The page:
Eating disorders are often swept under the rug, but it shouldn’t be like that. Sarah shared her story with us.
Sarah has battled anorexia and bulimia for thirteen years. The fact is that all kinds of eating disorders disproportionately affect women, and athletes are at an even higher risk because of the pressures to lose weight in order to improve performance.
We often think that if we lose a few more pounds, our personal best may be just around the corner. Sarah has also struggled with this thought process—but running has given her much more than it has taken. When you’ve been suffering from an eating disorder for more than ten years, it might seem a losing fight. However, when she thinks back to where she was just two years ago, she remembers how far she has come and the very important role that running has played in her recovery.
For several years, as so many women, she focused all of her attention on how her body looked. As her eating disorder took hold, becoming thinner was the only thing that mattered, regardless of the consequences. She started running with the goal of burning more calories to feed her disease. But what occurred along the way was surprising. She found herself focusing less on her body’s appearance and more on its fitness.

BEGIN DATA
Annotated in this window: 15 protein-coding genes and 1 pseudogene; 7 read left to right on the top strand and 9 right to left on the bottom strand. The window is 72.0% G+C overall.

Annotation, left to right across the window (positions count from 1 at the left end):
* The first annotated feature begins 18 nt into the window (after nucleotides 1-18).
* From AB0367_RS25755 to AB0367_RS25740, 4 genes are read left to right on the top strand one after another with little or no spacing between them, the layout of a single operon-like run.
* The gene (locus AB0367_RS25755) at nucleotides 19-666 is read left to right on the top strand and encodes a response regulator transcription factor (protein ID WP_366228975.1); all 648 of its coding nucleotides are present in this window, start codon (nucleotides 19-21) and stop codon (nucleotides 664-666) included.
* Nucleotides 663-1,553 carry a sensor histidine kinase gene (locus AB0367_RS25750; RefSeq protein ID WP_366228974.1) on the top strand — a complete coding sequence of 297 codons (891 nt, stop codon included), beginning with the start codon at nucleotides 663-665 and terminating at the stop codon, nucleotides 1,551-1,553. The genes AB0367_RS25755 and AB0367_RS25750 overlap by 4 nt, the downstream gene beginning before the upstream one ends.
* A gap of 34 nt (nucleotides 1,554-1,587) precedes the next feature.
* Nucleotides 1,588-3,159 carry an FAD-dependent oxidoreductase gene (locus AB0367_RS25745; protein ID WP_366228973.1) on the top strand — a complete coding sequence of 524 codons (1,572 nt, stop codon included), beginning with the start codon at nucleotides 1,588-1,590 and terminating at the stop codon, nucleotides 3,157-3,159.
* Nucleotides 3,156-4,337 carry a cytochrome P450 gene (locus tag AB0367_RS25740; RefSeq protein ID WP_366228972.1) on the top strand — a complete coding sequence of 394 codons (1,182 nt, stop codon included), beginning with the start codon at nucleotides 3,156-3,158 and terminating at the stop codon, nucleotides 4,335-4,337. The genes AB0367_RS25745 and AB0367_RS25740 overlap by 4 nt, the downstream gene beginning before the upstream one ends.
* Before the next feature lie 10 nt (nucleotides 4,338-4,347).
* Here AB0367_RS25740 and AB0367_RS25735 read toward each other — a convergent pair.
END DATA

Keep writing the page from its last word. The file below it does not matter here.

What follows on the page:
Her newly found passion for running brought many other things: insatiable hunger, for one, which made the idea of not eating impossible. Running also brought with it a tremendous sense of accomplishment. As she got better from week to week, her self-esteem improved too.
She fought to nurture her body with the fuel it needed to succeed. Although she would like to say that was an easy choice, it was—and still is—not. No person will probably never hear anyone who have suffered from an eating disorder shouting, I am completely free from my eating disorders! For Sarah. this is an ongoing process as well.
What Sarah will continue doing is pursuing her inner strength through running, therapy and any other means she would find necessary. Sport is a tremendous metaphor for life—and Sarah sees so many parallels with her eating disorder recovery. Sometimes, the miles fly by and she feels like she could run forever, while at times, she has to force herself to dig deep and push through incredible pain. Like those hard-fought miles, recovery is worth the effort.